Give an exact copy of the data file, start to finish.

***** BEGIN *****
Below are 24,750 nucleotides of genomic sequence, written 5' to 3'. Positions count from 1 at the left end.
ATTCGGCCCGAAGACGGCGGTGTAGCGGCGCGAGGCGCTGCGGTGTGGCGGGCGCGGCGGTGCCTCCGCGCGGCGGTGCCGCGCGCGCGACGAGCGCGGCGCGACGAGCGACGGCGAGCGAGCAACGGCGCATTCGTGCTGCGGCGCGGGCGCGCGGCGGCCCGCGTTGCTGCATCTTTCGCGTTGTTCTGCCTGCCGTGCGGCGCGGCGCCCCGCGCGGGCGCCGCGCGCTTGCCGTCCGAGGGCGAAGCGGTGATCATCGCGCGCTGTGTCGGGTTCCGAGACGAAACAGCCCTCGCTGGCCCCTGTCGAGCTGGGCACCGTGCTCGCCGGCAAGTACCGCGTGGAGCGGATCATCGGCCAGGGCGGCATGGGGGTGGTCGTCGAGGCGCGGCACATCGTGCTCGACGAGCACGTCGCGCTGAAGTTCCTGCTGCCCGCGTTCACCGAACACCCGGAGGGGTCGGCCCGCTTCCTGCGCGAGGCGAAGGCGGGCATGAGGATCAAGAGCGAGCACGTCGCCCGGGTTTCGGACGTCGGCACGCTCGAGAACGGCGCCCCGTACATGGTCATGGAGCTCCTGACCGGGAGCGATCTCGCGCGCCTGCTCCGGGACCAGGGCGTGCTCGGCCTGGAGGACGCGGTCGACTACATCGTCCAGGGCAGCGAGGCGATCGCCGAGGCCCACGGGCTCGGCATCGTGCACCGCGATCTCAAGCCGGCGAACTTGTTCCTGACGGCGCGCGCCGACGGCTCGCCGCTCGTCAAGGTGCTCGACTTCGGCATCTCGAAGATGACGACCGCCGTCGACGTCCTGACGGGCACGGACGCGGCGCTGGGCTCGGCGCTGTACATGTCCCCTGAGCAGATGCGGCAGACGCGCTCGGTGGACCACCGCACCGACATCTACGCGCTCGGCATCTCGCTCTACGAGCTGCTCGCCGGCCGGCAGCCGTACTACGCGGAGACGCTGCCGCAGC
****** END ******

Below are 24,750 nucleotides of genomic sequence, written 5' to 3'. Positions count from 1 at the left end.
ATTCGGCCCGAAGACGGCGGTGTAGCGGCGCGAGGCGCTGCGGTGTGGCGGGCGCGGCGGTGCCTCCGCGCGGCGGTGCCGCGCGCGCGACGAGCGCGGCGCGACGAGCGACGGCGAGCGAGCAACGGCGCATTCGTGCTGCGGCGCGGGCGCGCGGCGGCCCGCGTTGCTGCATCTTTCGCGTTGTTCTGCCTGCCGTGCGGCGCGGCGCCCCGCGCGGGCGCCGCGCGCTTGCCGTCCGAGGGCGAAGCGGTGATCATCGCGCGCTGTGTCGGGTTCCGAGACGAAACAGCCCTCGCTGGCCCCTGTCGAGCTGGGCACCGTGCTCGCCGGCAAGTACCGCGTGGAGCGGATCATCGGCCAGGGCGGCATGGGGGTGGTCGTCGAGGCGCGGCACATCGTGCTCGACGAGCACGTCGCGCTGAAGTTCCTGCTGCCCGCGTTCACCGAACACCCGGAGGGGTCGGCCCGCTTCCTGCGCGAGGCGAAGGCGGGCATGAGGATCAAGAGCGAGCACGTCGCCCGGGTTTCGGACGTCGGCACGCTCGAGAACGGCGCCCCGTACATGGTCATGGAGCTCCTGACCGGGAGCGATCTCGCGCGCCTGCTCCGGGACCAGGGCGTGCTCGGCCTGGAGGACGCGGTCGACTACATCGTCCAGGGCAGCGAGGCGATCGCCGAGGCCCACGGGCTCGGCATCGTGCACCGCGATCTCAAGCCGGCGAACTTGTTCCTGACGGCGCGCGCCGACGGCTCGCCGCTCGTCAAGGTGCTCGACTTCGGCATCTCGAAGATGACGACCGCCGTCGACGTCCTGACGGGCACGGACGCGGCGCTGGGCTCGGCGCTGTACATGTCCCCTGAGCAGATGCGGCAGACGCGCTCGGTGGACCACCGCACCGACATCTACGCGCTCGGCATCTCGCTCTACGAGCTGCTCGCCGGCCGGCAGCCGTACTACGCGGAGACGCTGCCGCAGC